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metropolis

Line breaks: me¦trop|olis
Pronunciation: /mɪˈtrɒp(ə)lɪs
 
/

Definition of metropolis in English:

noun

1The capital or chief city of a country or region: he preferred the peaceful life of the countryside to the bustle of the metropolis
More example sentences
  • Lagado is the capital metropolis of Balnibari, the continent of the land of Laputa.
  • I had expected to escape the bustle of the metropolis and soak in the undisturbed beauty of nature.
  • City centers, especially in the nation's biggest metropolises, have become hosts to resurgent capital markets.
Synonyms
capital (city), chief town, state/regional/provincial capital, county town, county borough, administrative centre
1.1A very large and busy city: by the late eighteenth century Edo had grown to a metropolis with a population of nearly one million
More example sentences
  • It was a rather dreary day outside, which really wasn't unusual in the busy metropolis of San Francisco.
  • Currently, 28 per cent of our population is urban, residing in 23 metropolises with a population of more than one million each, and five mega cities with a population of more than five million each.
  • In its heyday, the urban sketch was a byproduct of the concurrent rise of newspapers and population growth in metropolises.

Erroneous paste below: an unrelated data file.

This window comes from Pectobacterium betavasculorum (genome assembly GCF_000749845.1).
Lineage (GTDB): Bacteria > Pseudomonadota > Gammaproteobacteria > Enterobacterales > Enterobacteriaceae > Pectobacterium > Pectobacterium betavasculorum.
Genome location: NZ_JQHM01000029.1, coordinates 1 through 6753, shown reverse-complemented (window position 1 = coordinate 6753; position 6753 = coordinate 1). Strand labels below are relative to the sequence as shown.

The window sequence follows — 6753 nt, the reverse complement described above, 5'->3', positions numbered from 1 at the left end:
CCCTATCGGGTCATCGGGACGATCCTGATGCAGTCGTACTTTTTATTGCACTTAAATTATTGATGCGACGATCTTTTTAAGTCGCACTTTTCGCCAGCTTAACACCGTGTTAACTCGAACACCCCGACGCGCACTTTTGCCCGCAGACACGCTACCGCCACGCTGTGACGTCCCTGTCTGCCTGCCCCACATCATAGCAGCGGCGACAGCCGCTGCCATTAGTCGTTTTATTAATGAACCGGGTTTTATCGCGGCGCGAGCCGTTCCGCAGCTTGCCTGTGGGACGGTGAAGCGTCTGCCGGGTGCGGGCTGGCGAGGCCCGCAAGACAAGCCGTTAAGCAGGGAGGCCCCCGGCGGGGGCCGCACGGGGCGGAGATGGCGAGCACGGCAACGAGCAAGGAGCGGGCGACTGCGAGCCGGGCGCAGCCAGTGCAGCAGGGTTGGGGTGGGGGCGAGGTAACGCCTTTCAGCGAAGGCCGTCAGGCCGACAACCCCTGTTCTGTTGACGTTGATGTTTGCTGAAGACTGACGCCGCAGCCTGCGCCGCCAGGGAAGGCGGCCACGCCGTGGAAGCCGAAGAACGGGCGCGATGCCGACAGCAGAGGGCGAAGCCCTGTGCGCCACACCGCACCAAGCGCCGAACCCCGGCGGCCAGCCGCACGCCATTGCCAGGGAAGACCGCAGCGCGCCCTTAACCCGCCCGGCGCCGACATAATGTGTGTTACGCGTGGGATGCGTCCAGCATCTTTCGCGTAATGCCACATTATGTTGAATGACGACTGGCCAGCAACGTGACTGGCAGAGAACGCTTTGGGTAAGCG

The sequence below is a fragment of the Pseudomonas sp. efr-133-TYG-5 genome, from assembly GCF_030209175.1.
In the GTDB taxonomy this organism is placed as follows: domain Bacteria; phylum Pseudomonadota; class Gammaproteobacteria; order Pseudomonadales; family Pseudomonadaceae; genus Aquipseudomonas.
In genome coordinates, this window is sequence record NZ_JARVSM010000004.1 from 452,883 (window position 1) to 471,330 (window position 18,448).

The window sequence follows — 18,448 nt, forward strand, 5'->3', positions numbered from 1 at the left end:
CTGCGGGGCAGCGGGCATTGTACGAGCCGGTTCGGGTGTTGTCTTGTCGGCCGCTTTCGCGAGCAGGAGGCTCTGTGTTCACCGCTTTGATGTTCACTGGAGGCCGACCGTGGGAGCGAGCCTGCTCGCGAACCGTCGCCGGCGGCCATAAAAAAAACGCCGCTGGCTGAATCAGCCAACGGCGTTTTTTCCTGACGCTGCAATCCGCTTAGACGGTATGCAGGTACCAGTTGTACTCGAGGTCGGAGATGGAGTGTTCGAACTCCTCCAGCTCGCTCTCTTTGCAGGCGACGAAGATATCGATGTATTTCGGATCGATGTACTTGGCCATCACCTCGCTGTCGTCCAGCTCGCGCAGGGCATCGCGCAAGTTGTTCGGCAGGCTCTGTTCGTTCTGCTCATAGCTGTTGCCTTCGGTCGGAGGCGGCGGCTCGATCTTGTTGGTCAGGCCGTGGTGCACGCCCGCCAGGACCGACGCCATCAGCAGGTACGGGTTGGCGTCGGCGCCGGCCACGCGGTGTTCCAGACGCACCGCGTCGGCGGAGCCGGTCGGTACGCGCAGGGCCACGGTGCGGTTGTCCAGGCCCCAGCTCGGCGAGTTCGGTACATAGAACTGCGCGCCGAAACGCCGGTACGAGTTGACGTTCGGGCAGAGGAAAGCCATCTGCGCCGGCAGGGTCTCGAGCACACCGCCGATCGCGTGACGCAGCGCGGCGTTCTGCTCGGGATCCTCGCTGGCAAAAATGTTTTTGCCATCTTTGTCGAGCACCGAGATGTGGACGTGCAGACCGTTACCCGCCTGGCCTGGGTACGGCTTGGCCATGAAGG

Synonyms
big city, conurbation, megalopolis, urban sprawl, concrete jungle
informal big smoke
archaic wen

Origin

late Middle English (denoting the see of a metropolitan bishop): via late Latin from Greek mētropolis 'mother state', from mētēr, mētr- 'mother' + polis 'city'.

More
  • police from (Late Middle English):

    In the 15th century police, which came from medieval Latin politia ‘citizenship, government’, was another word for policy, from the same source. Over time the word came to mean ‘civil administration’ and then ‘maintenance of public order’. The first people to be called police in the current sense was the Marine Police, a force set up around 1798 to protect merchant shipping in the Port of London. The police force established for London in 1829 was for some time known as the New Police. See also constable, copper. Latin politia had been borrowed from Greek polis ‘city, state’, also found in metropolis (Late Middle English) ‘mother city’ in Greek; acropolis (mid 17th century)‘high city’; cosmopolitan (mid 17th century) from kosmos, ‘world’; and politics. We have the ancient Greek philosopher Aristotle to thank for politics. Aristotle, a pupil of Plato and tutor to Alexander the Great, wrote a treatise called ta politika, or ‘The Affairs of State’, which gave us our word. The concept of political correctness originated in the USA during the 1980s but the expression dates back a lot longer. It is recorded in 1840 in the USA, and politically correct goes back even further, to 1793, in the records of the US Supreme Court. Originally both terms referred to people conforming to the prevailing political views of the time.

Words that rhyme with metropolis

acropolis, cosmopolis, Heliopolis, megalopolis, necropolis

Definition of metropolis in:

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Word of the day tenebrous
Pronunciation: ˈtɛnɪbrəs
adjective
dark; shadowy or obscure